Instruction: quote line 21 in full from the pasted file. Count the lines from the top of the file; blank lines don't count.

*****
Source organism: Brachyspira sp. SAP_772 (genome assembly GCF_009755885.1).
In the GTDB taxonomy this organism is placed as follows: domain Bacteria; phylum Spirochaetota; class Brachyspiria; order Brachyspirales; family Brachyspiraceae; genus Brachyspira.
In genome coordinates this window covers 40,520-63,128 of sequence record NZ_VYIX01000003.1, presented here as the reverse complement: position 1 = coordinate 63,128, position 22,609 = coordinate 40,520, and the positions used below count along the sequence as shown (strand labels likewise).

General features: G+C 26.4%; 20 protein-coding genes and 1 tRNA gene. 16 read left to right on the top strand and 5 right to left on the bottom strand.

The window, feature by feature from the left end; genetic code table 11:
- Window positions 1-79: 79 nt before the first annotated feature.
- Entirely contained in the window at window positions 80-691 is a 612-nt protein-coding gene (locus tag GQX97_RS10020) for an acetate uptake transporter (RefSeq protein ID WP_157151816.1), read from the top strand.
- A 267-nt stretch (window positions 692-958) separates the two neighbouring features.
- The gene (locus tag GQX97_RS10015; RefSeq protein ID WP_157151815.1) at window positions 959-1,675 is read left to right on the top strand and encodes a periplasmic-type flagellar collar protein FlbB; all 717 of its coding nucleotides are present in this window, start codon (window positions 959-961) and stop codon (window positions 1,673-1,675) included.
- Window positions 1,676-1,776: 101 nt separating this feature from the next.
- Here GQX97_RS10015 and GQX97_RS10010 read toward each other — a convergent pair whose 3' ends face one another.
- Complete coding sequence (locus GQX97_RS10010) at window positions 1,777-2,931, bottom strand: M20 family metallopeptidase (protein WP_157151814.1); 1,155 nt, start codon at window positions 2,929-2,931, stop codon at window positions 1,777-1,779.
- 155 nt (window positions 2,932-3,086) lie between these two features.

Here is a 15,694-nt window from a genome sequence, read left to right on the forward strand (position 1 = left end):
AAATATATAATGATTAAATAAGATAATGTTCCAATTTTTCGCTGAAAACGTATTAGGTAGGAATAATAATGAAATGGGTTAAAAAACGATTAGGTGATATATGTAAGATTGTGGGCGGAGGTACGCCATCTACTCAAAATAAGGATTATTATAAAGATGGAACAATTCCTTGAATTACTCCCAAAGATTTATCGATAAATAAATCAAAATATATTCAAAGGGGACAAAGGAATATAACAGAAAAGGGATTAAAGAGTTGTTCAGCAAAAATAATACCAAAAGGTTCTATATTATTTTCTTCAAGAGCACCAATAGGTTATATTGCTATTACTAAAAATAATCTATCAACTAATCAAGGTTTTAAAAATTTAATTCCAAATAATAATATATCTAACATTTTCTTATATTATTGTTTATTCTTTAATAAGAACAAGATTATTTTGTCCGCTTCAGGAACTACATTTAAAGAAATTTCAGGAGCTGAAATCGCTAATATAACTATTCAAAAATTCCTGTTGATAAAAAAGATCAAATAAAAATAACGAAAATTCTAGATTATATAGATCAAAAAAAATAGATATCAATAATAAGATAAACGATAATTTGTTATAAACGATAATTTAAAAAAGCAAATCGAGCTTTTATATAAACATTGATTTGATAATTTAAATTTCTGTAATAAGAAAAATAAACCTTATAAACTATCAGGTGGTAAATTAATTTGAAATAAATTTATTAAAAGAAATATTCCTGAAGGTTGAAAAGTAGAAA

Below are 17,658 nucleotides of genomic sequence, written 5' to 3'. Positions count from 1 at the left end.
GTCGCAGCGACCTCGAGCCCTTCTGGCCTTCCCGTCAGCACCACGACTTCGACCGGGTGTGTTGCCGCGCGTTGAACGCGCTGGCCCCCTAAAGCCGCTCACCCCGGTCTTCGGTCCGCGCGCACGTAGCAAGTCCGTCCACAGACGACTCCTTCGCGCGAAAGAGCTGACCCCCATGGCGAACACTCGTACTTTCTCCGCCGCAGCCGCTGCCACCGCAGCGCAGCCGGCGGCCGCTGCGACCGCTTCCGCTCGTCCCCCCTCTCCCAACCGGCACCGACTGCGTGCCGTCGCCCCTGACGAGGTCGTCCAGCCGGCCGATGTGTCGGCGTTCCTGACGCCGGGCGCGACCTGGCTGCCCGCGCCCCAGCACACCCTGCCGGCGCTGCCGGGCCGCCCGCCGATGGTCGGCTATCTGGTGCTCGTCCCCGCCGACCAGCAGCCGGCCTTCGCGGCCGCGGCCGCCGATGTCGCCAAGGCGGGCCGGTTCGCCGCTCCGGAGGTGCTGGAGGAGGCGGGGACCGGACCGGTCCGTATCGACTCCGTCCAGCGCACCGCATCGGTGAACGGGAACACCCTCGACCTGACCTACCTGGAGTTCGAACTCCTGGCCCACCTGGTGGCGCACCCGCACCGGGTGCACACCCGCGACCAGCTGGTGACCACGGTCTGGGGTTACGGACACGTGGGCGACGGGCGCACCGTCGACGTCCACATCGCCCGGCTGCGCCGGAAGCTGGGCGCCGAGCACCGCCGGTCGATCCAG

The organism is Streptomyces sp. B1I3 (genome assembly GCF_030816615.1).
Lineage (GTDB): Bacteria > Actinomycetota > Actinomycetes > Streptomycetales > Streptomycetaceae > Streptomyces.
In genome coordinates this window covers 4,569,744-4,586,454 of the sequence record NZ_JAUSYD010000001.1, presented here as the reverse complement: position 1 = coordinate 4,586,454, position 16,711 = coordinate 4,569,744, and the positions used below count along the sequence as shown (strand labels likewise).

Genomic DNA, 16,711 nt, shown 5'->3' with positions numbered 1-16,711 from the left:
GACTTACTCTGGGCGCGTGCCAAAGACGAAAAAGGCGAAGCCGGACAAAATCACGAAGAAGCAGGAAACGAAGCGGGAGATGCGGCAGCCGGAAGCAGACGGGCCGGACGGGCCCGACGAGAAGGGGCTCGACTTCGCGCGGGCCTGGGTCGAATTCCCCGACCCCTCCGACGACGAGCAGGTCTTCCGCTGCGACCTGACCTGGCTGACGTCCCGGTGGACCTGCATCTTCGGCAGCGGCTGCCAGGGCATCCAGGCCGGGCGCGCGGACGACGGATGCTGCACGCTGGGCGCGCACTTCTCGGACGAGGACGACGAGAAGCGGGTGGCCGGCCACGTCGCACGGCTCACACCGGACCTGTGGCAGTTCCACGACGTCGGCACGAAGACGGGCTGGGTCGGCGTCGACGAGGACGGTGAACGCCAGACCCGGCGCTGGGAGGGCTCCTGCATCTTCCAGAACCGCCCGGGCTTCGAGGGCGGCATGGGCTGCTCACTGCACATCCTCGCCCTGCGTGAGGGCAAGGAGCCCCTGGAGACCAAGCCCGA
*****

Genomic DNA, 16,711 nt, shown 5'->3' with positions numbered 1-16,711 from the left: